Data analysis.

OTU data were analyzed in the R computing environment ( For each sample we computed the taxonomic profile as follows. For sample i (i = 1,…,N) and OTU j (j = 1,…,P), we have the read-count cij. For each sample, we compute the relative abundance as follows:
where q is a pseudocount added to all read counts, required below. We used a q value of 1 in this analysis. The vector of relative abundances for a sample is an example of compositional data, and for such data a commonly used transform is the Aitchison log-ratio transform (17):
Thus, the taxonomic profile value xij is the logarithm of the relative abundance divided by its geometric mean. The pseudocounts added are essential to avoid zeros in the denominator of this transform. This transform is often beneficial when later using some kind of sum-of-squares analysis (e.g., principal-component analysis [PCA], ANOVA, or Euclidean distances) (17). For sample, i in the vector xi = (xi1,…, xiP) was arranged as row number i in the OUT matrix X of taxonomic profiles (N rows and P columns).
Based on the matrix X, we used PCA to get an overview of the variations in taxonomic profiles. More specifically, the PCA scores of the first components were used in ANOVA to test for effects of water type W (fresh, salt), diet D (vegetable oil, vegetable-to-fish oil, fish oil, fish oil to vegetable oil), and sampling day S (0, 1, 2, 6, 9, 16, and 20):
where i = 1, 2, j = 1,…, 4, and k = 1,…, 7. As the response yijkl, we used PCA scores from components 1, 2,…, 5 in turn, reflecting different aspects of change in microbiota composition.
We used the Kruskal-Wallis test for nonparametric comparison of means. False-discovery rate (FDR) correction was done using the Benjamin and Hochberg approach (26).

Accession number(s).

The raw data reads obtained from the 16S rRNA gene sequencing are available in the Sequence Read Archive (SRA) database under accession number SRP119730 (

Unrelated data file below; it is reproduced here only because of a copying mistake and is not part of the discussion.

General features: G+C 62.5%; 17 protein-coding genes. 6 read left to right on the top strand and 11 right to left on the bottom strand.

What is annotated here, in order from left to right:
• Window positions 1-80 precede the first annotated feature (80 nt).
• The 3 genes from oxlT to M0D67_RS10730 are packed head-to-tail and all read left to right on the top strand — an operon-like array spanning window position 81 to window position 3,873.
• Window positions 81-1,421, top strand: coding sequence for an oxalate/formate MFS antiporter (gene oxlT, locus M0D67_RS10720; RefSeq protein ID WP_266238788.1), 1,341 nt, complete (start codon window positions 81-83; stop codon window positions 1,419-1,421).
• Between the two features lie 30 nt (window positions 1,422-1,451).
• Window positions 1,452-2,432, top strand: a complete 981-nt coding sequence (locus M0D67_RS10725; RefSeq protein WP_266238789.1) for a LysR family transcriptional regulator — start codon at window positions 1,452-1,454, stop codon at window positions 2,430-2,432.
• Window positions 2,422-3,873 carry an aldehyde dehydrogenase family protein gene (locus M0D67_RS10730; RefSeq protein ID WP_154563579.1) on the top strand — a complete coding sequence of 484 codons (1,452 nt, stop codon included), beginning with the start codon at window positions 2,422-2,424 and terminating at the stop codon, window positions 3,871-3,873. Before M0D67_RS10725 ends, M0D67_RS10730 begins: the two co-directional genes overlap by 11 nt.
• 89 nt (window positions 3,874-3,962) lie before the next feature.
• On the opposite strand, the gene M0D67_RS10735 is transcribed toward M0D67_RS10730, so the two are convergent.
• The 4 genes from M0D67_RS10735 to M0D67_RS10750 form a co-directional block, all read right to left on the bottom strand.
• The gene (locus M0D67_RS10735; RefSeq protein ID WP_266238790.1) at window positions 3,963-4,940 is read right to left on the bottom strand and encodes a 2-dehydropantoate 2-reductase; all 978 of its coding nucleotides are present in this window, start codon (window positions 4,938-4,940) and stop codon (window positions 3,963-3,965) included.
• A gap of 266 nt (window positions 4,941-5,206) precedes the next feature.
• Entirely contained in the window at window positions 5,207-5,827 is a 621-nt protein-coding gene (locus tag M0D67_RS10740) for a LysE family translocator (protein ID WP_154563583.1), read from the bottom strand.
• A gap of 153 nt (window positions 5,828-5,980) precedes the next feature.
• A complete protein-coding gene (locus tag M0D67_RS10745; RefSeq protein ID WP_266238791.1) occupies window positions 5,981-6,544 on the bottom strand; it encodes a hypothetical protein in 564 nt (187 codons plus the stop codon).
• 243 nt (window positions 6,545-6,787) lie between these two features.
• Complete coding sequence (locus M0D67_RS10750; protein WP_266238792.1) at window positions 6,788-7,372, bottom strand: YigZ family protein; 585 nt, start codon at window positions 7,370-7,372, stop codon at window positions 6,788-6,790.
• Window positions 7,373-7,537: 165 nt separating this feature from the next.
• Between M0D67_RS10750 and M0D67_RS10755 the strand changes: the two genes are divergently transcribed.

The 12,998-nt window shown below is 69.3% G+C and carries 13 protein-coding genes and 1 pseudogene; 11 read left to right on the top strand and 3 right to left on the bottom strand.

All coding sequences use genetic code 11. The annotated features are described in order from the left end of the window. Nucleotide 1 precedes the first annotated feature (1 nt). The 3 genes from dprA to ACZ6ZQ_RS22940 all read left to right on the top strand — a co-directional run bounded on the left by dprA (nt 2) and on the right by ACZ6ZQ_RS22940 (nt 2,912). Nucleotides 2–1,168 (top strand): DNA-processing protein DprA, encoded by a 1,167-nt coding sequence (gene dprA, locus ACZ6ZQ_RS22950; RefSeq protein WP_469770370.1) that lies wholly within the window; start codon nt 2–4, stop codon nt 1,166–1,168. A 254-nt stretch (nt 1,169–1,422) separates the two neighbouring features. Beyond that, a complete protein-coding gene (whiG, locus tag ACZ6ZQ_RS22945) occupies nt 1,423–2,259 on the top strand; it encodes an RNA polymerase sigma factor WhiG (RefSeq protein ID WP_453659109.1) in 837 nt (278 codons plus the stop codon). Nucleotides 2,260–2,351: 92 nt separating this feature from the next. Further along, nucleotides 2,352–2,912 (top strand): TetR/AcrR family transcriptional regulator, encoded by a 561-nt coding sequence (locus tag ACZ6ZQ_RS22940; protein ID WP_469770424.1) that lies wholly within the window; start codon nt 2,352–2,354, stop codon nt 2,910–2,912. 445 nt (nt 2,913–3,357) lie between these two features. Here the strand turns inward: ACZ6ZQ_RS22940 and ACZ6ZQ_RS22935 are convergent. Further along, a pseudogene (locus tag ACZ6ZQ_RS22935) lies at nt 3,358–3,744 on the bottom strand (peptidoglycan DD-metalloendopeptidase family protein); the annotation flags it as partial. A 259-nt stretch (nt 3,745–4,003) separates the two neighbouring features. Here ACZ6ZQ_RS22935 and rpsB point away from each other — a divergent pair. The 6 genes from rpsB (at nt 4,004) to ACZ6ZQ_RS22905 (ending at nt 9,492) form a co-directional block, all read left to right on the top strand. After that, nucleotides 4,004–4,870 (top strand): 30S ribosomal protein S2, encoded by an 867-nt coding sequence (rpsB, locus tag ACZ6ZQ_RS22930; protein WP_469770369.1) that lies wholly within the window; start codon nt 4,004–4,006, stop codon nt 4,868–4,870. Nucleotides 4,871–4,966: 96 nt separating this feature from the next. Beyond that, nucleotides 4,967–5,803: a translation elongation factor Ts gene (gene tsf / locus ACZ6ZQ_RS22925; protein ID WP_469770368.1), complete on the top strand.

We thank Samuel A. M. Martin at the University of Aberdeen for kindly providing the Scottish 16S rRNA gene sequences.
This work was financed by the project DigiSal NFR 248792 and GenoSysFat NFR 244164. P.B.P. is supported by the European Research Council through grant 336355 (“Micro DE”).

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Information & Contributors


Published In

cover image Applied and Environmental Microbiology
Applied and Environmental Microbiology
Volume 84Number 215 January 2018
eLocator: e01974-17
Editor: Harold L. Drake, University of Bayreuth
PubMed: 29101198


Received: 8 September 2017
Accepted: 1 November 2017
Published online: 2 January 2018


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  1. 16S rRNA gene
  2. microbiota



Knut Rudi
Faculty of Chemistry, Biotechnology and Food Science, University of Life Sciences, Ås, Norway
Inga Leena Angell
Faculty of Chemistry, Biotechnology and Food Science, University of Life Sciences, Ås, Norway
Phillip B. Pope
Faculty of Chemistry, Biotechnology and Food Science, University of Life Sciences, Ås, Norway
Jon Olav Vik
Faculty of Biosciences, University of Life Sciences, Ås, Norway
Simen Rød Sandve
Faculty of Biosciences, University of Life Sciences, Ås, Norway
Lars-Gustav Snipen
Faculty of Chemistry, Biotechnology and Food Science, University of Life Sciences, Ås, Norway


Harold L. Drake
University of Bayreuth


Address correspondence to Knut Rudi, [email protected].